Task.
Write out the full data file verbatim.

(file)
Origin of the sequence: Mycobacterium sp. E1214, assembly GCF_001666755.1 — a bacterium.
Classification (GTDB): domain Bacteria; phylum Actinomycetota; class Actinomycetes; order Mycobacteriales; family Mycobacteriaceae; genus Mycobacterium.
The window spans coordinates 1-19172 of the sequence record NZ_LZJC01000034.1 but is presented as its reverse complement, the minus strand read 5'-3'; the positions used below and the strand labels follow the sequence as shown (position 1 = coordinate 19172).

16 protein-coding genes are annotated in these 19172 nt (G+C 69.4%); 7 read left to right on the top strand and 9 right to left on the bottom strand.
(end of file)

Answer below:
Origin of the sequence: Mycobacterium sp. E1214, assembly GCF_001666755.1 — a bacterium.
Classification (GTDB): domain Bacteria; phylum Actinomycetota; class Actinomycetes; order Mycobacteriales; family Mycobacteriaceae; genus Mycobacterium.
The window spans coordinates 1-19172 of the sequence record NZ_LZJC01000034.1 but is presented as its reverse complement, the minus strand read 5'-3'; the positions used below and the strand labels follow the sequence as shown (position 1 = coordinate 19172).

16 protein-coding genes are annotated in these 19172 nt (G+C 69.4%); 7 read left to right on the top strand and 9 right to left on the bottom strand.